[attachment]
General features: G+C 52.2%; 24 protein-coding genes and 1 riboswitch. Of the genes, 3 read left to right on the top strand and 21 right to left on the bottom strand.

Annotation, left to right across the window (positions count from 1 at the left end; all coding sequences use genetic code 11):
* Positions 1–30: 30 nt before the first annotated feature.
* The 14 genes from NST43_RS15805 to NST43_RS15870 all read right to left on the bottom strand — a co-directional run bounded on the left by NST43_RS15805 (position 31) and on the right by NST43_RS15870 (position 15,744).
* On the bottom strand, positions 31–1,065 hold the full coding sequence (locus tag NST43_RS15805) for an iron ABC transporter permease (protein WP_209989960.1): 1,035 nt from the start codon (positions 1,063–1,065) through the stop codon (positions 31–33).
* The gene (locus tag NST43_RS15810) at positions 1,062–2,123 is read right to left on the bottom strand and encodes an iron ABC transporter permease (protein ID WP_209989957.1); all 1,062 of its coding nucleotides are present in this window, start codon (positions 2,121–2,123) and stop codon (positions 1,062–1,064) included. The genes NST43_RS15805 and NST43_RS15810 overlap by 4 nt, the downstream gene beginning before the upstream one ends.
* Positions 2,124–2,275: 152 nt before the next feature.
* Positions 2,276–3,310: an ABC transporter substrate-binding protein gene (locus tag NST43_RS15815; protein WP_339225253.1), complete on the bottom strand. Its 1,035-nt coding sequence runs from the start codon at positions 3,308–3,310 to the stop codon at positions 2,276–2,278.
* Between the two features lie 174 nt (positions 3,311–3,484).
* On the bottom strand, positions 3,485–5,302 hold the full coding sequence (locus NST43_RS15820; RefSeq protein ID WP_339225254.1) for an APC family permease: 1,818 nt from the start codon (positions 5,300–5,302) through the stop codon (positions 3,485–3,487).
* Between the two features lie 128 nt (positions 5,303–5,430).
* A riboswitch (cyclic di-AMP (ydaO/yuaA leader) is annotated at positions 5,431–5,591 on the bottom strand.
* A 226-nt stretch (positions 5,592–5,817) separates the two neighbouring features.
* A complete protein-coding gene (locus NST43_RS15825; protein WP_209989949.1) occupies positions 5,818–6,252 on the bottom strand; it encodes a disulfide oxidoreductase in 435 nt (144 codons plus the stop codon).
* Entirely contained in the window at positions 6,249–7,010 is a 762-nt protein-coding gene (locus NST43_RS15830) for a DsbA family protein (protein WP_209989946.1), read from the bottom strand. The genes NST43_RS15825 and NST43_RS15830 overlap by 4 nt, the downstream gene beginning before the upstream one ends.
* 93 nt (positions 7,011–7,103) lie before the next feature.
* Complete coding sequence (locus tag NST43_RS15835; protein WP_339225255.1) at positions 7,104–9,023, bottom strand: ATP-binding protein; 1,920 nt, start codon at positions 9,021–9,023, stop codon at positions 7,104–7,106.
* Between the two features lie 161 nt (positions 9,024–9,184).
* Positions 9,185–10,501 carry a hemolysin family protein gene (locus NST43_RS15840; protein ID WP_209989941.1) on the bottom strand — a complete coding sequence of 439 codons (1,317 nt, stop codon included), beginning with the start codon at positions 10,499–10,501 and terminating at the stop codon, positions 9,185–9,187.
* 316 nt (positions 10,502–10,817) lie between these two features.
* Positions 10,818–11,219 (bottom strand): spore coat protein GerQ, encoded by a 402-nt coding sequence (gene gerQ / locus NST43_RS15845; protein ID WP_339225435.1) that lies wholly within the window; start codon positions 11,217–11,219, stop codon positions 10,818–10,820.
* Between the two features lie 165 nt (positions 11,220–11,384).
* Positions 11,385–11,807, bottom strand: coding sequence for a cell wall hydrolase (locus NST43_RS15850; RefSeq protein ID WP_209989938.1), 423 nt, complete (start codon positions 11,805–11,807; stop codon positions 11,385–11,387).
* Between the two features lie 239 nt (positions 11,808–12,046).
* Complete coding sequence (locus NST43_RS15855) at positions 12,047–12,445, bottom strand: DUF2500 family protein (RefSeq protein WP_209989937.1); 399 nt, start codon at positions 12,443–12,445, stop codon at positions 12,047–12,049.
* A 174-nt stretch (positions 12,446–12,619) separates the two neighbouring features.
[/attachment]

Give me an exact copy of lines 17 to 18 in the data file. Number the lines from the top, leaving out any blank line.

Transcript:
* Complete coding sequence (locus tag NST43_RS15835; protein WP_339225255.1) at positions 7,104–9,023, bottom strand: ATP-binding protein; 1,920 nt, start codon at positions 9,021–9,023, stop codon at positions 7,104–7,106.
* Between the two features lie 161 nt (positions 9,024–9,184).